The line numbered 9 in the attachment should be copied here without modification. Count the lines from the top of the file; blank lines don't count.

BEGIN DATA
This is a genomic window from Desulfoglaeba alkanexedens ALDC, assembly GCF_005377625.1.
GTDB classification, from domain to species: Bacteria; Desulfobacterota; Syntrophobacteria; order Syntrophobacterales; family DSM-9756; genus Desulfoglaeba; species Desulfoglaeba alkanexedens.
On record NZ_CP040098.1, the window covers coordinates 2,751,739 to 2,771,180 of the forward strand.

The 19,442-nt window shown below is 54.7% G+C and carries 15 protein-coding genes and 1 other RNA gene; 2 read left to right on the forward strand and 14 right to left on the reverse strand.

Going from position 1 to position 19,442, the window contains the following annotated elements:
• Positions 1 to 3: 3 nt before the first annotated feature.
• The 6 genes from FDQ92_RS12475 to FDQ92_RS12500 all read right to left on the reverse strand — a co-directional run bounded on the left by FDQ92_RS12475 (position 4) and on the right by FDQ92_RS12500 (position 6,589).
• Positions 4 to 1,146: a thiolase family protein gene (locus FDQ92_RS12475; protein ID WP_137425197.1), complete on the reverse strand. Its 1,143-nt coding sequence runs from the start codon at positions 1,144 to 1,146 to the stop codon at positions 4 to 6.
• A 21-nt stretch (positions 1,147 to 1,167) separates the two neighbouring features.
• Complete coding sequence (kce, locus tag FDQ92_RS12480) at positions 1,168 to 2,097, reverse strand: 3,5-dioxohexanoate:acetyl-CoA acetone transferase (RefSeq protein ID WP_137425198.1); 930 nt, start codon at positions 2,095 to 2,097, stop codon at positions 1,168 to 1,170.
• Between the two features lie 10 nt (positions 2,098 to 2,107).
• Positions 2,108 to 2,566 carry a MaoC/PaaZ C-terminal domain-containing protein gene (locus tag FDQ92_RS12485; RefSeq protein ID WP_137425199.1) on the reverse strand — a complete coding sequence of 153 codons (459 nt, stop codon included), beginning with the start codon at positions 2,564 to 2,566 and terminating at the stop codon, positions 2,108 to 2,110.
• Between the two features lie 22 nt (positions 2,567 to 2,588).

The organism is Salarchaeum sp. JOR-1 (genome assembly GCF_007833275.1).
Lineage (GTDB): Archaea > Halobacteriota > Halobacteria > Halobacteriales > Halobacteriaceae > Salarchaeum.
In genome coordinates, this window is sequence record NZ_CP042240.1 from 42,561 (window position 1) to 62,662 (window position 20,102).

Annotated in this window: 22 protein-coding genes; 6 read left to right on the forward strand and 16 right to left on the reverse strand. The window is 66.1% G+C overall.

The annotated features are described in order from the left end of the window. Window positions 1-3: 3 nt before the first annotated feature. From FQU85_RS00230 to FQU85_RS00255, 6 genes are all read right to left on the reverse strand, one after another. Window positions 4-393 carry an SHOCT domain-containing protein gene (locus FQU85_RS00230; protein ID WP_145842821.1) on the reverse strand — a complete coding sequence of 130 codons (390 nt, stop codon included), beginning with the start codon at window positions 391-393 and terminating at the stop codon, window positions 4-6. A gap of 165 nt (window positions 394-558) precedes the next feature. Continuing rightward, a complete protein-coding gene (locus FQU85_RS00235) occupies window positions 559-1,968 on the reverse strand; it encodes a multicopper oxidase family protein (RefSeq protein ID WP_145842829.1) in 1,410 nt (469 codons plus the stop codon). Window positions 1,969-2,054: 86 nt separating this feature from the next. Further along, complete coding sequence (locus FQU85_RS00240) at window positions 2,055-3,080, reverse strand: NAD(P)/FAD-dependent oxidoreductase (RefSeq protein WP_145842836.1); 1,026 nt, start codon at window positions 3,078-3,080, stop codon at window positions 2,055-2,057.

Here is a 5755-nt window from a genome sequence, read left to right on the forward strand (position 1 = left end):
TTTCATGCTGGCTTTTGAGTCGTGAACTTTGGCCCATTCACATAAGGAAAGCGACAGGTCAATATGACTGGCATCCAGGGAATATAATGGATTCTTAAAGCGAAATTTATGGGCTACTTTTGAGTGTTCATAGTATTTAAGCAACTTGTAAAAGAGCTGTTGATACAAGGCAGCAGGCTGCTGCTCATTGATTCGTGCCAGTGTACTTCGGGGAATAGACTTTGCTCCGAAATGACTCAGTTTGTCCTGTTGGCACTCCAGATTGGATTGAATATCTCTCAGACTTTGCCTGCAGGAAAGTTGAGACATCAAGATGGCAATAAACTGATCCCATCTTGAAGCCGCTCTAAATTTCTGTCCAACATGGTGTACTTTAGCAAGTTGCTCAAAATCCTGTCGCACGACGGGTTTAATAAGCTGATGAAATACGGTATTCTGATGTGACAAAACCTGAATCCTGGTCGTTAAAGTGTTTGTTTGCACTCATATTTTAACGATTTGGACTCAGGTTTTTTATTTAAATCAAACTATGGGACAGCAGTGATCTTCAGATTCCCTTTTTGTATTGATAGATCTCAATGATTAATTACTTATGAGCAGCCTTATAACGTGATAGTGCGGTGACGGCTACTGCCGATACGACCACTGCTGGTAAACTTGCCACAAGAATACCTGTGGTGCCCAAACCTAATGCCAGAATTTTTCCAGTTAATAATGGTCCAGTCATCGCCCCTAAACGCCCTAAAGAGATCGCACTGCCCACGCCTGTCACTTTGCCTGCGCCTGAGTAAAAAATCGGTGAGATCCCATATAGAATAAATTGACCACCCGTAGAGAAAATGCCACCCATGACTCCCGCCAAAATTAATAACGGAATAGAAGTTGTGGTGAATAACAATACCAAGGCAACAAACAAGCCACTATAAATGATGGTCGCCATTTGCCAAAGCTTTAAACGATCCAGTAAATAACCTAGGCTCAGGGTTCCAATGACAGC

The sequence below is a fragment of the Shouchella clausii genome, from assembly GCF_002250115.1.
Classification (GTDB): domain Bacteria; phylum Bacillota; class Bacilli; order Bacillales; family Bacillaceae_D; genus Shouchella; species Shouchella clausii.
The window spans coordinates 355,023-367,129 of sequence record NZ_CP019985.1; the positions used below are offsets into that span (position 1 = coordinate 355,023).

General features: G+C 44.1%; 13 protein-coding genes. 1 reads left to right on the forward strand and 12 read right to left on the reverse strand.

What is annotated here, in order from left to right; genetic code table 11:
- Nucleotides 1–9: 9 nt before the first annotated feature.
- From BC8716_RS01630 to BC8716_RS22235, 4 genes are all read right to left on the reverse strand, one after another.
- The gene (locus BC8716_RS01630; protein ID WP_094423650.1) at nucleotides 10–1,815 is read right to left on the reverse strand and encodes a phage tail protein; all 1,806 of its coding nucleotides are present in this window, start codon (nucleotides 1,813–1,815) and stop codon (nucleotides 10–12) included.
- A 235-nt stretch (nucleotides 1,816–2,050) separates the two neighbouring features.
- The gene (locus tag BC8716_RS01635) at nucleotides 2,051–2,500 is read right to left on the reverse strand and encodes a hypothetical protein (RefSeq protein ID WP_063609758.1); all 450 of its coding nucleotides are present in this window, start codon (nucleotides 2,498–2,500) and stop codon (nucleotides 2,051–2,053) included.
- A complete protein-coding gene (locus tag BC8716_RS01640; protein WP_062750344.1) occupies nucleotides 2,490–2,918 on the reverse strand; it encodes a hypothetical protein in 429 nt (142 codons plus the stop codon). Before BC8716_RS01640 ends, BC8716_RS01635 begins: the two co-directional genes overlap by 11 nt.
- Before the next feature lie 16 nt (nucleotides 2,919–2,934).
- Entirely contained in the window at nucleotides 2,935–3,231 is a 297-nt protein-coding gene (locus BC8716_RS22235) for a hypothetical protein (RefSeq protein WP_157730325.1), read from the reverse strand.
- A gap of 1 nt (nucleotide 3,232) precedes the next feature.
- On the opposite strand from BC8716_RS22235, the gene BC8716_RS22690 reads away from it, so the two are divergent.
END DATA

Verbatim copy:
• A 21-nt stretch (positions 1,147 to 1,167) separates the two neighbouring features.